I’m young enough not to be able to remember much of the internet before Facebook (NASDAQ:FB). I simply remember my internet use consisting of a lot of AOL Instant Messenger, shady peer-to-peer file sharing software, and those sites teenage boys inevitably discover.
But Facebook has completely transformed the way we use the internet. In fact, some people in developing countries don’t understand they’re using the internet when they access Facebook on their phones.
Facebook has managed to grow well beyond anyone’s expectations from a decade ago. It’s grown beyond expectations from just four years ago, when the company’s IPO was deemed a failure. It’s now one of the biggest companies in the world.
Here, then, are 100 facts about Facebook investors should consider.
1. Facebook has 1.71 billion monthly users.
2. There are about 3 billion internet users worldwide.
3. Facebook has penetrated so much of the existing market of internet users that it’s trying to figure out how to make more internet users.
4. It’s using things out of science fiction novels such as solar-powered drones, lasers, satellites, rockets, and AI-powered software developed through its Internet.org initiative to provide internet access to more people.
5. The fastest-growing market for internet users is India.
6. India’s government rejected Internet.org’s Free Basics app, which offers free access to select internet services, on the grounds it violates net neutrality.
7. India’s internet population grew about 40% last year, and it’s accelerating.
8. Facebook has 142 million users in India.
9. It will soon surpass the U.S. as Facebook’s largest market.
10. Facebook’s average advertising revenue per user in the Asia-Pacific region, of which India is a part, was just $1.74 last quarter.
11. Facebook brought in $13.74 per user in the U.S. and Canada.
12. That $1.74 per user in Asia-Pacific is still more than Twitter‘s (NYSE:TWTR) global average ad revenue per user last quarter.
13. If the number of Facebook users in India grows another 40% this year, Facebook will add the equivalent of about one-fifth of Twitter’s user base with about the same revenue potential.
13a. And that’s just India.
14. Facebook is the second largest digital advertising company after Google, the Alphabet (NASDAQ:GOOG) (NASDAQ:GOOGL) subsidiary.
15. Facebook grew its advertising revenue 57% last year.
16. Google grew ad revenue just 17%.
17. Everybody else grew ad revenue just 13%.
18. Facebook’s revenue growth is accelerating this year.
19. Revenue grew 56% in the first half of 2016, versus 40% in the first half of 2015.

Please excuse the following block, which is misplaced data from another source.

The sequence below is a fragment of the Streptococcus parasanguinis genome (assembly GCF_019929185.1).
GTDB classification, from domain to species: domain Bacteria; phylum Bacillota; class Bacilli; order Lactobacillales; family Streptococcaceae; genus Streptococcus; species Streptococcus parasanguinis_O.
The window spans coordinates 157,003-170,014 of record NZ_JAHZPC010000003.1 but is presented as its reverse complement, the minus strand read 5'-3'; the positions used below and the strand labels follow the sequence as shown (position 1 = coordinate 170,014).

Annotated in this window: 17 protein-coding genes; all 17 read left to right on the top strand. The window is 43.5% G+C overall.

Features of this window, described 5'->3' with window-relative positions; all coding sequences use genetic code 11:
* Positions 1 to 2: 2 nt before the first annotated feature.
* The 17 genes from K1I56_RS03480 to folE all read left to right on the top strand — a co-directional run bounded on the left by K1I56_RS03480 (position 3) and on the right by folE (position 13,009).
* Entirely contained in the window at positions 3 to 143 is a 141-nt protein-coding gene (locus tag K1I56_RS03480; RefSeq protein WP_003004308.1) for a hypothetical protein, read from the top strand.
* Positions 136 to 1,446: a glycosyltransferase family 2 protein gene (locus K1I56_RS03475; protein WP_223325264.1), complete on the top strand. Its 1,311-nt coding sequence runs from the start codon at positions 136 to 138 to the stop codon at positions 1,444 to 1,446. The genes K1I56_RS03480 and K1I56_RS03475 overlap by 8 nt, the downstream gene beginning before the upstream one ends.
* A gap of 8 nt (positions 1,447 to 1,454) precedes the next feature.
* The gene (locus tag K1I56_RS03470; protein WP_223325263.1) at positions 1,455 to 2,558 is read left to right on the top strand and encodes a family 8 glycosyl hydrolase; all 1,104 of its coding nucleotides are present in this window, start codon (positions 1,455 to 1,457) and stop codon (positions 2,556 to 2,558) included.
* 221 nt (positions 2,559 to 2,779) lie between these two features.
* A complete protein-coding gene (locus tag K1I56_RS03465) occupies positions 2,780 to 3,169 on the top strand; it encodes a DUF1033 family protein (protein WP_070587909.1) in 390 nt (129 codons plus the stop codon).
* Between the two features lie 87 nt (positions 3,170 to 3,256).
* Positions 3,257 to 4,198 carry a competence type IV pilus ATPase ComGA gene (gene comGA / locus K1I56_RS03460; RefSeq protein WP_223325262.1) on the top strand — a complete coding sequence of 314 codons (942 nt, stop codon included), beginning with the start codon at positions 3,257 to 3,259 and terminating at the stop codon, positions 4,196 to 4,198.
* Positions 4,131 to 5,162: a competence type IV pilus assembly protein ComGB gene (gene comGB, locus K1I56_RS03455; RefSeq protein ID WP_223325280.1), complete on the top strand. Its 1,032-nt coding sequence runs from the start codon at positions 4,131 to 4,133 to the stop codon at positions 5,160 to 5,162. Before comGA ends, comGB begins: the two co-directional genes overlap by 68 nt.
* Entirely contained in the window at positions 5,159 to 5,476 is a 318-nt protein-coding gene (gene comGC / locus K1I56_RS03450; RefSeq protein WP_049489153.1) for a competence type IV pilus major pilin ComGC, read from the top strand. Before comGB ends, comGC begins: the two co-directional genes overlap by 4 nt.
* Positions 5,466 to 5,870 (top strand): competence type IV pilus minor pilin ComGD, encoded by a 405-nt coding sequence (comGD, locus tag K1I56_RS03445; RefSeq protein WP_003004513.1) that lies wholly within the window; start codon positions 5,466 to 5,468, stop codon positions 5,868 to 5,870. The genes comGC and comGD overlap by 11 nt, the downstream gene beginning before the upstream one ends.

20. Facebook CFO Dave Wehner says the company has mostly maxed out the number of ads it can place in users’ news feeds.
21. Ad revenue growth will have to come from user growth, improved engagement, and increased ad prices.
22. It’s a good thing everyone is addicted to Facebook.
22a. That is, if you’re a Facebook investor.
23. Zuckerberg says the average Facebook user spend 50 minutes per day between Facebook, Instagram, and Messenger.
24. That’s up 25% from two years ago.
25. Facebook is still extremely popular with millennials. No matter what anyone tries to tell you.
25a. That includes former CFO David Ebersman.
26. The average user between the ages of 18 and 34 spends more time on Facebook-owned social networks than the average time spent on Snapchat, Twitter, Pinterest, Tumblr, LinkedIn, Google+, and Vine combined.
27. Facebook users watched more than 8 billion videos on its platform per day during the third quarter last year.
28. Facebook wants users and brands to “go live” with their video this year.
29. That’s because users spend three times as long watching live videos compared with pre-recorded videos.
30. Facebook is paying celebrities and publishers more than $50 million to “go live.”
31. It’s now testing mid-roll ads for live streams.
32. Zuckerberg and Co. still haven’t really figured out how to monetize all those video views.
33. Facebook has 3 million active advertisers.
34. It added about 100,000 new advertisers per month from October through February.
35. Twitter has just over 100,000 advertisers total.
35a. 130,000, to be exact.
36. Facebook has 60 million active businesses with pages on its network.
37. Facebook has consistently kept that 5% penetration rate since hitting 1.5 million active advertisers more than two years ago.
38. Twitter has penetrated only about 1.4% of businesses on its platform.
39. There are an estimated 420 million to 510 million small and medium-sized businesses worldwide.
40. If Facebook could get about half of those businesses to create pages and maintain its penetration rate, it could quadruple its active advertisers.
41. With stable ad loads and relatively modest user growth, the demand for advertisements will cause Facebook’s average ad prices to climb.
42. Facebook’s ad prices increased 9% last quarter thanks to “particularly strong” advertiser demand.
43. Many of Facebook’s existing advertisers are spending more on average this year compared with last year.
44. Instagram ads were mostly cannibalistic last year, according to William Blair’s Ralph Schackart.